Tough 4Q, Warning on 1Q

Fourth-quarter adjusted pretax profit at the overall company, including restructuring costs, fell 56% to 247 million pounds ($344 million), according to public filings. That missed the 519 million-pound average estimate of five analysts surveyed by Bloomberg.

Trading in the stock was temporarily halted as the shares dropped as much as 11%. Analysts at the presentation questioned Staley on his outlook for profit and capital as he maintained that the bank's future is "bright."

"Look at your stock price, and what it is telling you is no one is believing your ‘jam tomorrow' capital story," Chintan Joshi, a bank analyst at Nomura Holdings Inc., told Staley.

Staley also unveiled a new structure for the lender, splitting it into two divisions to comply with U.K. law requiring the separation of banks' consumer and investment-banking arms by 2019. The so-called U.K. ringfenced retail bank will have about 70 billion of risk-weighted assets, whereas the non-ringfenced business, called Barclays Corporate and International, is almost three times as large with about 195 billion pounds of assets, according to the news release. It will house the investment bank, wealth management and the U.S. and international cards businesses.

The investment bank posted a loss of 146 million pounds ($204 million) in the fourth quarter compared with a pretax profit of 35 million pounds in the year-earlier period. The unit's cost to income ratio, a measure of efficiency, soared to 109% from 97%.

"In light of current market conditions, and on the back of a particularly strong March in 2015, we do not expect as strong a performance for the whole of quarter one this year," Finance Director Tushar Morzaria said in the news release. Revenue in January and February was "broadly in line" with last year's performance at the unit, the bank said.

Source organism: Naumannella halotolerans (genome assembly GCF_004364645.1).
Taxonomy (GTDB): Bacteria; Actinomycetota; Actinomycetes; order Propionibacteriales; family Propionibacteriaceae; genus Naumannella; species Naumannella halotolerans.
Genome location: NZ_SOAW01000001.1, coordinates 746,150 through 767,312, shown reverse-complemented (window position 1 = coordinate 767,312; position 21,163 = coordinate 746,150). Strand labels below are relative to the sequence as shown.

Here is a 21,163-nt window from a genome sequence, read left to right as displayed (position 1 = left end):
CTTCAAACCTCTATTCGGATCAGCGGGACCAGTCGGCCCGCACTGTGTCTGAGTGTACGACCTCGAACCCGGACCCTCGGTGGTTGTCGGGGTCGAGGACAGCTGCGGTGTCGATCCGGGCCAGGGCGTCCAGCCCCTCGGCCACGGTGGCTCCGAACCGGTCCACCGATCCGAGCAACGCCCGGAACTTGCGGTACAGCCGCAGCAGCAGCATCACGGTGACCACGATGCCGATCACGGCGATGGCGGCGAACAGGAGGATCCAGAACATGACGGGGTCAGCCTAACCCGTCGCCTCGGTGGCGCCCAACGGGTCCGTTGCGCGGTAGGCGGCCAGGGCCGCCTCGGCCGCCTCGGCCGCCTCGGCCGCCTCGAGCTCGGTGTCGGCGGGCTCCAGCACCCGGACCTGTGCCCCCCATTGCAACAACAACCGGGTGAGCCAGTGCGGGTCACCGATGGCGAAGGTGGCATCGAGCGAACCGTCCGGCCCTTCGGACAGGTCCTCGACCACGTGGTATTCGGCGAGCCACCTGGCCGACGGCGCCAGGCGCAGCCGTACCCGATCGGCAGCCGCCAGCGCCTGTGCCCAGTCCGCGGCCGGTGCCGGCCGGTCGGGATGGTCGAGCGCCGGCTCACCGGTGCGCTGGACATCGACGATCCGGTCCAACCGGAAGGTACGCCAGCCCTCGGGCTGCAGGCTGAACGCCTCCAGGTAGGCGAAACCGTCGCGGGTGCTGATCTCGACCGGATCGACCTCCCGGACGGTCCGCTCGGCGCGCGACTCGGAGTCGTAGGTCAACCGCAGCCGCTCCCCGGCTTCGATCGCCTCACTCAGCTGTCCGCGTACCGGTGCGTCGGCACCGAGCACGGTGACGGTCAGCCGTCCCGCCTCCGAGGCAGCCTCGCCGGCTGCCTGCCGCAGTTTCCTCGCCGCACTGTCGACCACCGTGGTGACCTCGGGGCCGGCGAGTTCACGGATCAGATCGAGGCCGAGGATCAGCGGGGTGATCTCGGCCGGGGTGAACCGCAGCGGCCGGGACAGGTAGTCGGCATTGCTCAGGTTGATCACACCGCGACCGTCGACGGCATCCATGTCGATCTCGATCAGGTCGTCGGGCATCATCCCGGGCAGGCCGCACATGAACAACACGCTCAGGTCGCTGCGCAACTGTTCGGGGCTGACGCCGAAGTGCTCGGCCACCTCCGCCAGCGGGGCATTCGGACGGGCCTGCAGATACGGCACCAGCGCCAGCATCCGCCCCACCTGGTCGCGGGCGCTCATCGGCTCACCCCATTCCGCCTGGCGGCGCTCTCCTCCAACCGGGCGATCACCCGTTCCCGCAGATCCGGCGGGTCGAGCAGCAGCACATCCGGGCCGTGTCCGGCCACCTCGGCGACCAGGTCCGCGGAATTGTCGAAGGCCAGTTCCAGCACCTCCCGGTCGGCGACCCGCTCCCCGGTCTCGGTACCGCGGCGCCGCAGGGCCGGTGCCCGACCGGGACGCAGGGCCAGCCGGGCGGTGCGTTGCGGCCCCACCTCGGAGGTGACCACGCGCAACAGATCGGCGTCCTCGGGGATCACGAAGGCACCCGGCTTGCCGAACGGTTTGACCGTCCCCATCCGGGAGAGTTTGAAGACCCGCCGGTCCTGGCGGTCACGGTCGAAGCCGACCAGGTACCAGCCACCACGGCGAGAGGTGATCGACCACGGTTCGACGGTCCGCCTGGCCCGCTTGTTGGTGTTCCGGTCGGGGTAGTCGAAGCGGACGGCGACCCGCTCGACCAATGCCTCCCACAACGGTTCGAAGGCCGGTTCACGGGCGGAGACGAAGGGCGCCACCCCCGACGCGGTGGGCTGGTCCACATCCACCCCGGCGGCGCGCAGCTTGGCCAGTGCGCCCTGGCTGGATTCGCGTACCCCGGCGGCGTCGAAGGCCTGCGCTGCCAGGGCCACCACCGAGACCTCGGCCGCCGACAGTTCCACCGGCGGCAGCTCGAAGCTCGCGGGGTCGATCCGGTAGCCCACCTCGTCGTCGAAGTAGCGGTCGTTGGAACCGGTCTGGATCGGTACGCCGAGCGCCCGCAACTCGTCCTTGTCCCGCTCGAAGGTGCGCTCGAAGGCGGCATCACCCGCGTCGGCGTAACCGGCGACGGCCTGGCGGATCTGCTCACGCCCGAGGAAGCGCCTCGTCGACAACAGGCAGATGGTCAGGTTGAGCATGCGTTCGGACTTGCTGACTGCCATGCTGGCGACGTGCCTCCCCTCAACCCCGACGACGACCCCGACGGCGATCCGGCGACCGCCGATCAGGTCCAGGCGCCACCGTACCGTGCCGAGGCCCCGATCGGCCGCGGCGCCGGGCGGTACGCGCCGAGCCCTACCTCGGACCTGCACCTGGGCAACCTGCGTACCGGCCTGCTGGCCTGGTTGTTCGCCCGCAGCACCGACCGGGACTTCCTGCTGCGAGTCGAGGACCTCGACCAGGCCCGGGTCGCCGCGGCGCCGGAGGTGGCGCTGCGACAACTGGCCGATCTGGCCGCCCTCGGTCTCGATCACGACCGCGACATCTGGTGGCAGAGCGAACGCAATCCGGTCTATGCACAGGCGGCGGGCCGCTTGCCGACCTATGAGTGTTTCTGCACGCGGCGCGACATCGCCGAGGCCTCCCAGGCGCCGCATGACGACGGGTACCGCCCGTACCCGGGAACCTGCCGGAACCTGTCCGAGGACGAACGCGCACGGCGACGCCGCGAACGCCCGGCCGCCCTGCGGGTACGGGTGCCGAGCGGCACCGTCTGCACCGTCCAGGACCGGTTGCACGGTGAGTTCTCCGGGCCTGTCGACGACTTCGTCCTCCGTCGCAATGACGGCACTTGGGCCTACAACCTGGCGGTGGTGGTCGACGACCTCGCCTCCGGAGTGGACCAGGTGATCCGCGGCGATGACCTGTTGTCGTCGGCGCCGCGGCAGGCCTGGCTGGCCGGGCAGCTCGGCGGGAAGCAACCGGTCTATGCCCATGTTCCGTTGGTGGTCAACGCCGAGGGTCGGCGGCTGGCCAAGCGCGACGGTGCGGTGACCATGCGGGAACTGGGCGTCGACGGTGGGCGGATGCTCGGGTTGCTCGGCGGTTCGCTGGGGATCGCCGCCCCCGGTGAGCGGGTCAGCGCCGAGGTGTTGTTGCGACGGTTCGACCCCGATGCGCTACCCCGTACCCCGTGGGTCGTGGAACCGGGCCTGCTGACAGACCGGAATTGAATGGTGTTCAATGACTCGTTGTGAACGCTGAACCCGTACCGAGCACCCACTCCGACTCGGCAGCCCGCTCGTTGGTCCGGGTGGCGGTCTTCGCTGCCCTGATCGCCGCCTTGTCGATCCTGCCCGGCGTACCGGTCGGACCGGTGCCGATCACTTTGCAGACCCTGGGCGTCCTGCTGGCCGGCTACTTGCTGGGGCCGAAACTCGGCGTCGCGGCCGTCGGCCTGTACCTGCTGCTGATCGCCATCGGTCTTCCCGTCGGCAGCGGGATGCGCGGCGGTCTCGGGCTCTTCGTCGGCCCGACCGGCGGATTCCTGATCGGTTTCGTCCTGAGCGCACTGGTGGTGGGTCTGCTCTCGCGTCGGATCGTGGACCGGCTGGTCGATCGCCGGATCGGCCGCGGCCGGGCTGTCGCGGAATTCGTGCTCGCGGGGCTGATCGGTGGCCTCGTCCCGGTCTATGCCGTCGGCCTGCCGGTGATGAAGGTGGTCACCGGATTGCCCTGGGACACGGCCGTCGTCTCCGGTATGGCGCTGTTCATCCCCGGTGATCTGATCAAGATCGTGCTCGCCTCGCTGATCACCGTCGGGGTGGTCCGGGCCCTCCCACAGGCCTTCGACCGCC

Income from all businesses fell in the quarter, with the exception of credit products rising 28% to 221 million pounds. Investment banking income, which includes fees earned from advising on mergers and acquisitions fell 13% to 456 million pounds, while income from its markets arm, which includes equities, credit and macro products slipped 11% to 917 million pounds.

European lenders have struggled to overhaul their securities divisions after volatile debt and equity markets eroded revenue and regulators toughened scrutiny of riskier activities. Since taking over in December, Staley has unleashed a fresh round of cuts at the investment bank, eliminating thousands of jobs and shutting operations across Asia to focus on the most profitable businesses in the U.S. and the U.K.

Barclays said earlier this month that Tom King, head of the investment bank, will retire on March 4. Staley told journalists on a call on Tuesday that the securities unit will report to him until a successor is found, with the lender relying on King's management team "for right now."

At Barclays, the investment bank's operating expenses slipped 2.2% to 1.6 billion pounds in the fourth quarter from a year earlier, while revenue dropped 13% to 1.4 billion pounds. Litigation and conduct related costs fell to 6 million pounds from 33 million pounds. The return on average tangible equity was a negative 3.9%.